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Debate analysis: Smaller field, higher stakes, tougher jabs

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[h=4]Debate analysis: Smaller field, higher stakes, tougher jabs[/h]Donald Trump and Ted Cruz had an unofficial non-aggression pact at the first five Republican presidential debates — Trump held a wide lead over Cruz, after all, and Cruz was hoping to cultivate Trump’s supporters — but the sixth one Thursday night quickly became a flurry of mutual scorn.

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USA TODAY's Washington Bureau Chief Susan Page and politics editor Paul Singer analyze what happened in the GOP debate hosted by Fox Business Network.


Republican presidential candidates participate in the Republican presidential debate.(Photo: Scott Olson, Getty Images)


The bromance is over.
Donald Trump and Ted Cruz had an unofficial non-aggression pact at the first five Republican presidential debates — Trump held a wide lead over Cruz, after all, and Cruz was hoping to cultivate Trump’s supporters — but the sixth one Thursday night quickly became a flurry of mutual scorn.
Trump questioned whether Cruz, born in Canada to an American mother, met the constitutional requirement of being a “natural-born citizen.”
“The fact is there’s a big overhang, a big question mark on your head, and you can’t do that to the party,” he said at the Fox Business News debate in North Charleston, S.C. Democrats surely would sue “and if you became the nominee, who the hell knows if you can run for office?”
Cruz accused Trump of playing politics because he feels threatened by the Texas senator’s rise. “You know, back in September my friend Donald said he had his lawyers look at this every which way and there was no issue here,” he said. “Since September, the Constitution hasn’t changed, but the poll numbers have.”
USA TODAY
Cruz turns tables on Trump with citizenship question




A few key numbers help explain the sharp change in tone: The contenders on the main stage had been winnowed from 11 to seven. The opening Iowa caucuses were just 18 days away. And the latest polls in the Hawkeye State showed Trump and Cruz separated by less than one-half of a percentage point at the top of the field.
After months of a Republican presidential race that has defied conventional wisdom, the blustery billionaire and the contentious senator find themselves locked in a fierce battle to carry the Iowa caucuses, claim the momentum that would bring — and then, each hopes, roll to the presidential nomination over competitors preferred by the GOP establishment.
Other candidates jockeyed in hopes of emerging as the alternative to Trump and Cruz. But in a race that is increasingly well-defined, the two leaders in Iowa and national polls were in the spotlight. Trump gave no quarter. Cruz parried questions about his citizenship and his failure to disclose a loan he and his wife took out to finance his 2012 Senate race, dismissing it as “a paperwork error.”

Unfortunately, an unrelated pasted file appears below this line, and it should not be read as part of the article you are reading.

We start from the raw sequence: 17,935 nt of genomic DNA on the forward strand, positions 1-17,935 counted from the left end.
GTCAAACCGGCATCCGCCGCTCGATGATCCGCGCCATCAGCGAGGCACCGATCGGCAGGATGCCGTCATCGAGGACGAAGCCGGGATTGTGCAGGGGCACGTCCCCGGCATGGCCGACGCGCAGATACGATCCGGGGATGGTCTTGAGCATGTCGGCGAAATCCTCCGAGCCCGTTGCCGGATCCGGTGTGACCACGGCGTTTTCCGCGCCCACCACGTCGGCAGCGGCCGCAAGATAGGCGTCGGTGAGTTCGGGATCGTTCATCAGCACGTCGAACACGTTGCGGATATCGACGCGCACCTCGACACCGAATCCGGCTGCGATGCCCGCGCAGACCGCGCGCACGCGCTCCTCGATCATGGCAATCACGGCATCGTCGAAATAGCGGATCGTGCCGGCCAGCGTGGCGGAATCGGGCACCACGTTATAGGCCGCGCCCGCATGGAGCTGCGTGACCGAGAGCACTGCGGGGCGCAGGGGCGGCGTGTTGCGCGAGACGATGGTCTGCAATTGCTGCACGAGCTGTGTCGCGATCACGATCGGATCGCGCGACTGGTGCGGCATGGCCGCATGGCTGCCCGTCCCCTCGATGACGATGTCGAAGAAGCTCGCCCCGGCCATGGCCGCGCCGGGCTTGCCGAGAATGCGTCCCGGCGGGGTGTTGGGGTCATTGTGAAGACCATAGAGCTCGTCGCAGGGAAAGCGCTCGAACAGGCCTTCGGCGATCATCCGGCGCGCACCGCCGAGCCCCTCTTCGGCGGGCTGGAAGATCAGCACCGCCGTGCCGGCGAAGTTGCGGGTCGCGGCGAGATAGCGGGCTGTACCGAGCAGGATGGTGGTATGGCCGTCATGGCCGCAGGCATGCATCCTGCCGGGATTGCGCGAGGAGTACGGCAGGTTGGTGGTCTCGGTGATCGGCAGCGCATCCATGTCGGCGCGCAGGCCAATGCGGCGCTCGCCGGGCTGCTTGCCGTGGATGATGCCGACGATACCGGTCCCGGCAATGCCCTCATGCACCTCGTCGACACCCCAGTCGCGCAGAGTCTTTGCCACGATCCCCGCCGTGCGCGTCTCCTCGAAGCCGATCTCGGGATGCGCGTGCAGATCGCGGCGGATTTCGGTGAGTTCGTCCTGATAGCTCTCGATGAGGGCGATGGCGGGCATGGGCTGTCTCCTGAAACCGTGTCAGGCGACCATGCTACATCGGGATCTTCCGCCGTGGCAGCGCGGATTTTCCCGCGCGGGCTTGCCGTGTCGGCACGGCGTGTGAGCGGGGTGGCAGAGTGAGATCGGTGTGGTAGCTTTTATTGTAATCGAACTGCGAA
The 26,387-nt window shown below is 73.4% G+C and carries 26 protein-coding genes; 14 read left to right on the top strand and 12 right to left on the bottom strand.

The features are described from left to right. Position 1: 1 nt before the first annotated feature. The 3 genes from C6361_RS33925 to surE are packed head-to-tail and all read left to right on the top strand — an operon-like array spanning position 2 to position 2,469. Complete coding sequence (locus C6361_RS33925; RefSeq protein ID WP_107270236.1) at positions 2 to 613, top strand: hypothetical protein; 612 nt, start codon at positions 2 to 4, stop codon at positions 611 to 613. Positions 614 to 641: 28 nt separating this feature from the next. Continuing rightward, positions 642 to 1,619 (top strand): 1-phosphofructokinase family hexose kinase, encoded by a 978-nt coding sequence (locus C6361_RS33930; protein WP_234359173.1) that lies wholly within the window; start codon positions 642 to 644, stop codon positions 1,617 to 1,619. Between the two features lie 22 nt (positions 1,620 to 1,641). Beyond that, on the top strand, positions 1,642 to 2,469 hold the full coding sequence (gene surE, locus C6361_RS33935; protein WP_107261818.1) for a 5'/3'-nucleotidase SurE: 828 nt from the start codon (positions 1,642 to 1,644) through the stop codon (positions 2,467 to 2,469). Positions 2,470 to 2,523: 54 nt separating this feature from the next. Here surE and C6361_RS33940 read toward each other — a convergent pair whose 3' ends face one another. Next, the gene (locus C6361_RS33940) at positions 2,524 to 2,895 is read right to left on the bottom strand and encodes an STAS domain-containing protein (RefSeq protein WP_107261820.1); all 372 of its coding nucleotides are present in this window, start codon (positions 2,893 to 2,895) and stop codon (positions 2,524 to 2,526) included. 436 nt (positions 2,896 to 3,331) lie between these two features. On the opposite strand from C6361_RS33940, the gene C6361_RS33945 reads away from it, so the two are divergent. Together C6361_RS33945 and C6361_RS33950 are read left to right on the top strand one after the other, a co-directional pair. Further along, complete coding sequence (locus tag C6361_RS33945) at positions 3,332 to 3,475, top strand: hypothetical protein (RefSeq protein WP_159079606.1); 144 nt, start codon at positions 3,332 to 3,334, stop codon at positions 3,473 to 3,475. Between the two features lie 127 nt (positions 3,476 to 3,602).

USA TODAY
Ted Cruz blasts 'New York Times' article




USA TODAY
Trump uses 9/11 to counter Cruz's 'New York values' attack




Cruz expanded on a recent comment that Trump held “New York values.”
“Most people know exactly what New York values are,” he said. “I promise you in the state of South Carolina they do.” He described New York City residents as “socially liberal, are pro-abortion and pro-gay marriage, and focus around money and the media.”
Trump bristled, recalling the city’s dogged recovery after the devastating terrorist attacks on Sept. 11, 2001. “When the World Trade Center came down, I saw something that no place on Earth could have handled more beautifully, more humanely,” he said, prompting even Cruz to join in applause.<span style="color: Red;">*</span>“That was a very insulting statement that Ted made.”
With a smaller field, the debate seemed more like hand-to-hand combat. Florida Sen. Marco Rubio spoke faster and with more passion than in previous debates, including sparring with Cruz on their past positions on<span style="color: Red;">*</span>immigration. Retired neurosurgeon Ben Carson, who has seen his support ebb, tried harder to get into the conversation. A trio of governors — former Florida governor Jeb Bush, New Jersey Gov. Chris Christie and Ohio Gov. John Kasich — pushed for equal time.
Bush called Trump “unhinged” in calling for a temporary ban on all Muslim immigrants. Rubio accused Christie of endorsing “many of the ideas that Barack Obama supports,” including Common Core. Christie scoffed, “When you’re senator, what you get to do is just talk and talk and talk.”
More talk ahead: The next debate is in two weeks.
[h=2]More coverage of the GOP debate:[/h]USA TODAY
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